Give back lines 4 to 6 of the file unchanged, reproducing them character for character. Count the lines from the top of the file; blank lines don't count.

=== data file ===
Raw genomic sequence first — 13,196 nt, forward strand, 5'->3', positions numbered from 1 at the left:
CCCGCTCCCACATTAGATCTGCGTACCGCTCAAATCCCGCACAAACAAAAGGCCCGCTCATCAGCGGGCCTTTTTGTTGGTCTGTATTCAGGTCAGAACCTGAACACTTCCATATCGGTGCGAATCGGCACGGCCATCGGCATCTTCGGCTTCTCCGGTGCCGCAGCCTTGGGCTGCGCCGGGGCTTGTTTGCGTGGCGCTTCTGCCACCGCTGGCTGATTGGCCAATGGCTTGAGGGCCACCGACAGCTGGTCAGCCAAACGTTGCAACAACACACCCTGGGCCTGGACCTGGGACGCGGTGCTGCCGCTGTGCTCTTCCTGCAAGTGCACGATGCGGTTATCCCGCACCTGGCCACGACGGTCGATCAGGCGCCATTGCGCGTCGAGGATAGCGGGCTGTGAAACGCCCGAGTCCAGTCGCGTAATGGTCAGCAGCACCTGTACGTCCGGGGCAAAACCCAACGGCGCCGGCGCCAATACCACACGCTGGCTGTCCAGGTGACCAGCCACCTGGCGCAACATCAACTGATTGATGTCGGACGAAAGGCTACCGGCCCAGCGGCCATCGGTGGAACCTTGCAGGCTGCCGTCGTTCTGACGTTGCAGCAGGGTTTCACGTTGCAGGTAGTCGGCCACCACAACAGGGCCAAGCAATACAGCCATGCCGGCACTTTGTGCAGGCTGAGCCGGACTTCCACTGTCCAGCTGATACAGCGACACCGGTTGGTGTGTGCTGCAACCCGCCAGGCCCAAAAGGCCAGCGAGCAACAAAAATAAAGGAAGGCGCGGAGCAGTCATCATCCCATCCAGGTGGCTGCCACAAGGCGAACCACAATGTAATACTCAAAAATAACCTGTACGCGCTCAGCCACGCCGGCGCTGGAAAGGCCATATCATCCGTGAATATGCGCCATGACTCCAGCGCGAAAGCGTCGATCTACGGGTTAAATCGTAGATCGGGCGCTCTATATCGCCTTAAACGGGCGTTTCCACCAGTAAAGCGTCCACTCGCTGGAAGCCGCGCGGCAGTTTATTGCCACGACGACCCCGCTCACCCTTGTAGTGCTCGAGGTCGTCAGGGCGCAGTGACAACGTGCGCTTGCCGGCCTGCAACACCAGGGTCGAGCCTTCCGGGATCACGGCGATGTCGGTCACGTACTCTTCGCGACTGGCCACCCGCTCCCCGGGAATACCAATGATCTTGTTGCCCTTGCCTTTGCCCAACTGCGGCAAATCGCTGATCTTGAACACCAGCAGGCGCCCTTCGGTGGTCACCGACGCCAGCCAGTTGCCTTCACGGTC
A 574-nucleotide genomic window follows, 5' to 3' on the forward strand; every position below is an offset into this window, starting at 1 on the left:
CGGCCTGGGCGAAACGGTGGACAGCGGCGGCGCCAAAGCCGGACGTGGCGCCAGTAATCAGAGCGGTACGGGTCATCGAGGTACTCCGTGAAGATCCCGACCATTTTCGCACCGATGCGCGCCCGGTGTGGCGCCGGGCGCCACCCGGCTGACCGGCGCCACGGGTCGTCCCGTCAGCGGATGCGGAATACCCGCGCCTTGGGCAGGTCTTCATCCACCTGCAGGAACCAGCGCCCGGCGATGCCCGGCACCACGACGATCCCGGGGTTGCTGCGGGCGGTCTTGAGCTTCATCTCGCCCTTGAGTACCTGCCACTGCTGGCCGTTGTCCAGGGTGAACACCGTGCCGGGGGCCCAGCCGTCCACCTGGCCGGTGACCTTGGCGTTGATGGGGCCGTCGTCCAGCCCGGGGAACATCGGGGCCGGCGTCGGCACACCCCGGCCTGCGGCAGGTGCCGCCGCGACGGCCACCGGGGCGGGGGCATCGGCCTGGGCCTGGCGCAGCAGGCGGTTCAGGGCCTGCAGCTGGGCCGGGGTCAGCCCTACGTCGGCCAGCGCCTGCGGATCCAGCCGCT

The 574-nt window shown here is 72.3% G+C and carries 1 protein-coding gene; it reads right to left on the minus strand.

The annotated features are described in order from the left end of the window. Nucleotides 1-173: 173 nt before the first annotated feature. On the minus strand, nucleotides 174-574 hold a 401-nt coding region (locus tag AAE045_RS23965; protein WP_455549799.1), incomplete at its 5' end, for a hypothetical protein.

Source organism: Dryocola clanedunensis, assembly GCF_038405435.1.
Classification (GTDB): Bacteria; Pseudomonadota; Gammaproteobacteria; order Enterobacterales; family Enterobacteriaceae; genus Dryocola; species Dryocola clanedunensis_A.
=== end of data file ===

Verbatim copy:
CGGCCTGGGCGAAACGGTGGACAGCGGCGGCGCCAAAGCCGGACGTGGCGCCAGTAATCAGAGCGGTACGGGTCATCGAGGTACTCCGTGAAGATCCCGACCATTTTCGCACCGATGCGCGCCCGGTGTGGCGCCGGGCGCCACCCGGCTGACCGGCGCCACGGGTCGTCCCGTCAGCGGATGCGGAATACCCGCGCCTTGGGCAGGTCTTCATCCACCTGCAGGAACCAGCGCCCGGCGATGCCCGGCACCACGACGATCCCGGGGTTGCTGCGGGCGGTCTTGAGCTTCATCTCGCCCTTGAGTACCTGCCACTGCTGGCCGTTGTCCAGGGTGAACACCGTGCCGGGGGCCCAGCCGTCCACCTGGCCGGTGACCTTGGCGTTGATGGGGCCGTCGTCCAGCCCGGGGAACATCGGGGCCGGCGTCGGCACACCCCGGCCTGCGGCAGGTGCCGCCGCGACGGCCACCGGGGCGGGGGCATCGGCCTGGGCCTGGCGCAGCAGGCGGTTCAGGGCCTGCAGCTGGGCCGGGGTCAGCCCTACGTCGGCCAGCGCCTGCGGATCCAGCCGCT

The 574-nt window shown here is 72.3% G+C and carries 1 protein-coding gene; it reads right to left on the minus strand.

The annotated features are described in order from the left end of the window. Nucleotides 1-173: 173 nt before the first annotated feature. On the minus strand, nucleotides 174-574 hold a 401-nt coding region (locus tag AAE045_RS23965; protein WP_455549799.1), incomplete at its 5' end, for a hypothetical protein.